Ellen Degeneres has recently been caught under the spotlight due to an ongoing internal investigation by Warner Media to review work culture at “The Ellen Degeneres Show”.
The long-time host of her own talk show has built a reputation of being kind, friendly and all in all wholesome. Acts of discrimination and mistreatment isn’t normally what one would associate with the talk show host. However, recent allegations of a reportedly toxic workplace culture has been contradicting what we know about one of America’s richest self-made women.
According to two people with knowledge of the matter, Warner Bros. Television executives sent a memo to employees last week that shows an outline of the internal investigation in the workplace at “The Ellen Degeneres Show”.
The people also said that WarnerMedia’s employee relations department will conduct interviews with current and former staff members to determine whether the experiences in the program’s workplace were in fact toxic.
Earlier, BuzzFeed news released an article this month which described what it referred to as a “toxic work culture”. Racism, fear and intimidation were one of the few words used by former staff members.
Black employees also experienced racism in the form of comments such as “I’m sorry, I only know the names of the white people who work here”, specifically from one of the show’s writers.
According to the article, former employees were also fired for taking time off for medical leave and marked most of the blame on three of the show’s executive producers, Ed Gavin, Mary Connelly and Andy Lassner.
In a joint statement to BuzzFeed News, Mr. Glavin, Ms. Connelly and Mr. Lassner said: “For the record, the day to day responsibility of the Ellen show is completely on us. We take all of this very seriously and we realize, as many in the world are learning, that we need to do better, are committed to do better, and we will do better.”
“The Ellen Degeneres Show” is a winner of dozens of Emmys and is currently still in its summer hiatus.
Degeneres renewed her contract last year to continue hosting through 2022. She is also due to be creating three shows for WarnerMedia’s streaming platform, HBO Max.
The famed husband and wife cooking duo, Sugu Pavithra, who have been viral since the movement control order (MCO) period has had all their YouTube videos deleted.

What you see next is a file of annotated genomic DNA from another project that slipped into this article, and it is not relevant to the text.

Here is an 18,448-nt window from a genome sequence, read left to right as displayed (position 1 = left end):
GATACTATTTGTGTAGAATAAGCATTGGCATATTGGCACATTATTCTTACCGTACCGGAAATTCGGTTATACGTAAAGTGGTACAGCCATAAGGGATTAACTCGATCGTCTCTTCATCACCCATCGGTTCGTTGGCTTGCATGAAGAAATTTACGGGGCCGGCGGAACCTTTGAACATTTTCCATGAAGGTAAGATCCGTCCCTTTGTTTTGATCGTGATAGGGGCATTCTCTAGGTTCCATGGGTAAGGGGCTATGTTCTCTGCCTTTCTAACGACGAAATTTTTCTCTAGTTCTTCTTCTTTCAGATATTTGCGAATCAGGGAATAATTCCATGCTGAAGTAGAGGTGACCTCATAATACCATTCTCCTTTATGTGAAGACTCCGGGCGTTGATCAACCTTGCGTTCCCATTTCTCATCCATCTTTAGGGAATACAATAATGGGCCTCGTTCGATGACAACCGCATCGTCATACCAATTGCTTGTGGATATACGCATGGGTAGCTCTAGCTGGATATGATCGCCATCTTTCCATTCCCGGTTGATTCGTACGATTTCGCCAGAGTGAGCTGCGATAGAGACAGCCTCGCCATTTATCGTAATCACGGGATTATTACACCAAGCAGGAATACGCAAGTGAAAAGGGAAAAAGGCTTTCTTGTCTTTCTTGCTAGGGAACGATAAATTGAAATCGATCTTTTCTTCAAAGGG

Referencing personal factors in an interview with Bernama, M.Sugu, 29, the husband of S. Pavithra, 28, said that he was the one who deleted all the videos after the series of events that unfolded in the past few days.
A spokesperson for the couple has since took to social media to release the following statement regarding the deletion of the videos:
“Hi, the couple (Sugu and Pavithra) would like to take some time off and focus on their personal life and hence, they would not be proceeding with any brand engagement for few weeks now.”
The channel boasts a following of 800,000 subscribers and were well on their way to clinching the Gold Play button by, a YouTube creator award given to every channel with 1,000,000 subscribers, but that may not happen anytime soon as the channel has now been emptied out.
Before this, it had featured up to 100 videos of cooking instructions and demonstrations; other than that, it also gave viewers a glimpse into the wholesome lifestyle of the Ipoh couple.
Ever since news of Pavithra having bruises on her lips, left cheek and right arm was widely shared around on social media, netizens had called foul play.
It was later revealed that life behind the camera hasn’t been as wholesome as the front of the camera. The YouTube sensation’s bruises and scars came from being allegedly slap in the face several times until she bled and also hit by a sickle by her husband.
Apparently Sugu resented against Pavithra for not crediting him during her Ipoh City Icon award event.
“The argument continued the next day where the man wanted to go to the hospital to find the wife’s sister. The man who was under the influence of alcohol had called up the wife’s sister to meet her but to no avail. This led the man hitting his wife,” an insider told Hype.my.
Pavithra has been called an inspiration by many Malaysians, she uses a cup as a phone holder to record her videos and also have been widely recognized as having a humble approach. News of her being on the receiving end of physical abuse did not sit well with many of her viewers as many had then urge Pavithra to leave Sugu.
Sugu was arrested on the 22nd of July following the allegations.
He was also charged at the Sessions Court with unlawful possession of a sickle at the Hospital Raja Permaisuri Bainun’s parking compound on July 21 and also with hitting his wife.
Pavithra said that among all the complications, she’d had chosen to forgive her husband and to put this whole episode behind them.
The couple had to undergo a rollercoaster of events under the eyes of national media earlier due to their fame; from receiving praises by Prime Minister Muhyiddin Yassin and celebrity chef Redzuawan Ismail, known as Chef Wan, to the unearthing of the presence of Pavithra on the receiving end of abuse.